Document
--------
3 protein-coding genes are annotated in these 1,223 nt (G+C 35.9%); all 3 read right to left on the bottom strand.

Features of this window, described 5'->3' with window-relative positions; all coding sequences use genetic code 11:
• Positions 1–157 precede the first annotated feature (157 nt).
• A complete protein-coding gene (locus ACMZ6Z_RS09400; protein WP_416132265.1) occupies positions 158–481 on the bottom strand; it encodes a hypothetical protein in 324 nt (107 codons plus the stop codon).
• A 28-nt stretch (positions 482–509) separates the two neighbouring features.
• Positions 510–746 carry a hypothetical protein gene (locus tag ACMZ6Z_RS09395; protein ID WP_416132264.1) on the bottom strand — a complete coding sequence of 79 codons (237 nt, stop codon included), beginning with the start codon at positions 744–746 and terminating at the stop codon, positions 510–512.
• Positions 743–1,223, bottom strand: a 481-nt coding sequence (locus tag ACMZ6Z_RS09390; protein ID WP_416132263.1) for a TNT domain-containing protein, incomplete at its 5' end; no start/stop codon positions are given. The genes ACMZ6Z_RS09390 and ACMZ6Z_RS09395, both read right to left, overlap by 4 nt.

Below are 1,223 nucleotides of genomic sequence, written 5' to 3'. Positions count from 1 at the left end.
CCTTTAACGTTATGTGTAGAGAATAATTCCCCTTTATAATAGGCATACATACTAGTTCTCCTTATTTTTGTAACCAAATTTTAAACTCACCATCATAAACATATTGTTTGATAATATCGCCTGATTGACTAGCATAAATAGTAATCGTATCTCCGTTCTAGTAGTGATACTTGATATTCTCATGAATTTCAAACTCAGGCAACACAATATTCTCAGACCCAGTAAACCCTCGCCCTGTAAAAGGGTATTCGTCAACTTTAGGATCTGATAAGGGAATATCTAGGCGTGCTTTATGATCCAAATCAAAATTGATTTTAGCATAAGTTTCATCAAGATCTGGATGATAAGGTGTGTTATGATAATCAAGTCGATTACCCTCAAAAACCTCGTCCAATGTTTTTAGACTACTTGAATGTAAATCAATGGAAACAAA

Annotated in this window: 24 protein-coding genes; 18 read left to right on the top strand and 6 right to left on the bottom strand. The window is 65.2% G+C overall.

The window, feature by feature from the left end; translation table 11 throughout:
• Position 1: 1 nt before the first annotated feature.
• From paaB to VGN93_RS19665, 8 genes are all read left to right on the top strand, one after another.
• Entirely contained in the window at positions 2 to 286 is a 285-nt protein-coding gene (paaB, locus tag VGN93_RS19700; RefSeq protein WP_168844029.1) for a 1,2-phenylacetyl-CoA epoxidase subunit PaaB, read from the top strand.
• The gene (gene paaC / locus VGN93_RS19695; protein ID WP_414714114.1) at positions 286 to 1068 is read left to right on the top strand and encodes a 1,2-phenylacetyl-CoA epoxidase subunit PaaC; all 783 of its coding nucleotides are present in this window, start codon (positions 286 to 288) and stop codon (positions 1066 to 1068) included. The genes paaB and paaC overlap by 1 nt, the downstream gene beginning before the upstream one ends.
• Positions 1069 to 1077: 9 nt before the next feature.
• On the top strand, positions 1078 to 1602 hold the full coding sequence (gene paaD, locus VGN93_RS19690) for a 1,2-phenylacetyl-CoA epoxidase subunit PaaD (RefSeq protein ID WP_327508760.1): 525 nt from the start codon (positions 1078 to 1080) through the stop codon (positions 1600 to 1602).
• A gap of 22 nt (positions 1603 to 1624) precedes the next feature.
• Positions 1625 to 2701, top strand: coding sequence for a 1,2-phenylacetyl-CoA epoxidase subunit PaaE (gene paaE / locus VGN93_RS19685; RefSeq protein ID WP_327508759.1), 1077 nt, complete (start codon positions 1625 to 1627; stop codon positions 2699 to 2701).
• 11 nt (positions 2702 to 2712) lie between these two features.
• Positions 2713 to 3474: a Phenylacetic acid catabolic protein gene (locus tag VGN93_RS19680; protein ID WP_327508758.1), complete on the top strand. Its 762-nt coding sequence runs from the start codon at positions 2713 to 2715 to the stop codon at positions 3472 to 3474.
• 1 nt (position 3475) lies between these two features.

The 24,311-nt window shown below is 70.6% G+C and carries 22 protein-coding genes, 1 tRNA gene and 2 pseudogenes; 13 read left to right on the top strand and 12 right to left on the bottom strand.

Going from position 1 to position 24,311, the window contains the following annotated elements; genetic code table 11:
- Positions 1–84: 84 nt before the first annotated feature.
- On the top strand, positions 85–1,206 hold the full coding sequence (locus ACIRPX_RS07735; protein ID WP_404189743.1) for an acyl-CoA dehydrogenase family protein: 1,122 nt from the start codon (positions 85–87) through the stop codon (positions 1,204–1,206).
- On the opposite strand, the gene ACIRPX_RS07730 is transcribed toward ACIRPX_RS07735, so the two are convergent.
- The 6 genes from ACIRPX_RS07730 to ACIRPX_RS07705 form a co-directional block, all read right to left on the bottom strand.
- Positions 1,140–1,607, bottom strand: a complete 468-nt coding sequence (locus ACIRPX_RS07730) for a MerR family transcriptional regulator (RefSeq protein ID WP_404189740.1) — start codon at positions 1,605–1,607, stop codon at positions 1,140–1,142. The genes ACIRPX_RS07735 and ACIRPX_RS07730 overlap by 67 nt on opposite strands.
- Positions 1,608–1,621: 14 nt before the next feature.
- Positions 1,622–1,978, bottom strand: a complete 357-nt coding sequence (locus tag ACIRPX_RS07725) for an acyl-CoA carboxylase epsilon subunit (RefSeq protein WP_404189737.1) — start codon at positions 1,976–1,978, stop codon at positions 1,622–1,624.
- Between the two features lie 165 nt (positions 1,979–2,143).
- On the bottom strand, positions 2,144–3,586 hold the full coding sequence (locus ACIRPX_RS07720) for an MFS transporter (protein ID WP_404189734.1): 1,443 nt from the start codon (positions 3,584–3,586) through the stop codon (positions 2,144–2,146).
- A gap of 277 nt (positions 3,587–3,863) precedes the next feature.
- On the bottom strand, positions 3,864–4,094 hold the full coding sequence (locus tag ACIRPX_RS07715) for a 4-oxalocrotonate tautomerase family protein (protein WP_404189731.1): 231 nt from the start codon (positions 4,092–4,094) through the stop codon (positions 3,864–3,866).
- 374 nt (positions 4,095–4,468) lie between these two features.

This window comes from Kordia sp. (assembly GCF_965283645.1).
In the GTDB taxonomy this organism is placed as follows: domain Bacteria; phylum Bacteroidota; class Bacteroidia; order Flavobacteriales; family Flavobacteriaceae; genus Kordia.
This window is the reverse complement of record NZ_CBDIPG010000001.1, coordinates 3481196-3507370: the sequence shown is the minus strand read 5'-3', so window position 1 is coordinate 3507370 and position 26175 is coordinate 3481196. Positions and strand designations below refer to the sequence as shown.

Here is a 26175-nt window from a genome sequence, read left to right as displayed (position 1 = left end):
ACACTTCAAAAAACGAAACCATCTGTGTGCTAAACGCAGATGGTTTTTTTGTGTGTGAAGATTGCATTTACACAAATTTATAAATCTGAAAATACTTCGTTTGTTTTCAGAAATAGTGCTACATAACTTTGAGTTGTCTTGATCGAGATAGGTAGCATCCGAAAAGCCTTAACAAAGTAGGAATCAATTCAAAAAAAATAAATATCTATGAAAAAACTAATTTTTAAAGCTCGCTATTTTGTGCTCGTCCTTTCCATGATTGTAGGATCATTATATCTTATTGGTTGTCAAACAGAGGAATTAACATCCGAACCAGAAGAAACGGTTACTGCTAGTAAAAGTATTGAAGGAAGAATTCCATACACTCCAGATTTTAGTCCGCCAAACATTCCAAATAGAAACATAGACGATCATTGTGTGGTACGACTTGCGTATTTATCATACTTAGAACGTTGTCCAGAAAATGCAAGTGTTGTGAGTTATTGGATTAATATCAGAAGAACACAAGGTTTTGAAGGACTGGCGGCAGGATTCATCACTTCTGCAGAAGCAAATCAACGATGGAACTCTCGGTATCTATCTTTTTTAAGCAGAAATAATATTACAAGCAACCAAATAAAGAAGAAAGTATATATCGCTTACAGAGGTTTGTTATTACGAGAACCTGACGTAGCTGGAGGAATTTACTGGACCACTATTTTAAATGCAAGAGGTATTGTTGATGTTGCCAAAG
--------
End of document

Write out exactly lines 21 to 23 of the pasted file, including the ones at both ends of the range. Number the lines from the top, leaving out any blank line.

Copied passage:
• Positions 2713 to 3474: a Phenylacetic acid catabolic protein gene (locus tag VGN93_RS19680; protein ID WP_327508758.1), complete on the top strand. Its 762-nt coding sequence runs from the start codon at positions 2713 to 2715 to the stop codon at positions 3472 to 3474.
• 1 nt (position 3475) lies between these two features.

The 24,311-nt window shown below is 70.6% G+C and carries 22 protein-coding genes, 1 tRNA gene and 2 pseudogenes; 13 read left to right on the top strand and 12 right to left on the bottom strand.